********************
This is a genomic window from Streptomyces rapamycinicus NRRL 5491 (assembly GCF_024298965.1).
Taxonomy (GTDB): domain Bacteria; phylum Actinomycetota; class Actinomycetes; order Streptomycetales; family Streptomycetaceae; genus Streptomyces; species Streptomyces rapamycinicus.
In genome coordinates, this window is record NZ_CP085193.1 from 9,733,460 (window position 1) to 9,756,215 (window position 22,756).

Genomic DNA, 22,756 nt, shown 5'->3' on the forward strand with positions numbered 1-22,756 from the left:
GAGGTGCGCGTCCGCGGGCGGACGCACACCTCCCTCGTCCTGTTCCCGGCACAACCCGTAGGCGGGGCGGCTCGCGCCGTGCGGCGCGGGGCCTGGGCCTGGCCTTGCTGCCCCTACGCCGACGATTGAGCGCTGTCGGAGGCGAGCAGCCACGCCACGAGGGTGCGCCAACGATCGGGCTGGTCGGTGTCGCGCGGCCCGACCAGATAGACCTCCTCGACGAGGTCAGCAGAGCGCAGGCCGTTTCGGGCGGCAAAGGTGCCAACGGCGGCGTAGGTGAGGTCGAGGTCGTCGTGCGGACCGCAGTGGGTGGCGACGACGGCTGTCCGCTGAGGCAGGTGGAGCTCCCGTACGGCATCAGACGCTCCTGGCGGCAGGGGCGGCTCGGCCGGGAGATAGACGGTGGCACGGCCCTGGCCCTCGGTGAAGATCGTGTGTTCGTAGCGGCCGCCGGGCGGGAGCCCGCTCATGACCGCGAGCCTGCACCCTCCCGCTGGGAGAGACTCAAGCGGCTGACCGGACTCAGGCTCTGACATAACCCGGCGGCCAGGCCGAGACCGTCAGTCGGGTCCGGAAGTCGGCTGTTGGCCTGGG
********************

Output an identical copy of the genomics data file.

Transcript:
This is a genomic window from Streptomyces rapamycinicus NRRL 5491 (assembly GCF_024298965.1).
Taxonomy (GTDB): domain Bacteria; phylum Actinomycetota; class Actinomycetes; order Streptomycetales; family Streptomycetaceae; genus Streptomyces; species Streptomyces rapamycinicus.
In genome coordinates, this window is record NZ_CP085193.1 from 9,733,460 (window position 1) to 9,756,215 (window position 22,756).

Genomic DNA, 22,756 nt, shown 5'->3' on the forward strand with positions numbered 1-22,756 from the left:
GAGGTGCGCGTCCGCGGGCGGACGCACACCTCCCTCGTCCTGTTCCCGGCACAACCCGTAGGCGGGGCGGCTCGCGCCGTGCGGCGCGGGGCCTGGGCCTGGCCTTGCTGCCCCTACGCCGACGATTGAGCGCTGTCGGAGGCGAGCAGCCACGCCACGAGGGTGCGCCAACGATCGGGCTGGTCGGTGTCGCGCGGCCCGACCAGATAGACCTCCTCGACGAGGTCAGCAGAGCGCAGGCCGTTTCGGGCGGCAAAGGTGCCAACGGCGGCGTAGGTGAGGTCGAGGTCGTCGTGCGGACCGCAGTGGGTGGCGACGACGGCTGTCCGCTGAGGCAGGTGGAGCTCCCGTACGGCATCAGACGCTCCTGGCGGCAGGGGCGGCTCGGCCGGGAGATAGACGGTGGCACGGCCCTGGCCCTCGGTGAAGATCGTGTGTTCGTAGCGGCCGCCGGGCGGGAGCCCGCTCATGACCGCGAGCCTGCACCCTCCCGCTGGGAGAGACTCAAGCGGCTGACCGGACTCAGGCTCTGACATAACCCGGCGGCCAGGCCGAGACCGTCAGTCGGGTCCGGAAGTCGGCTGTTGGCCTGGG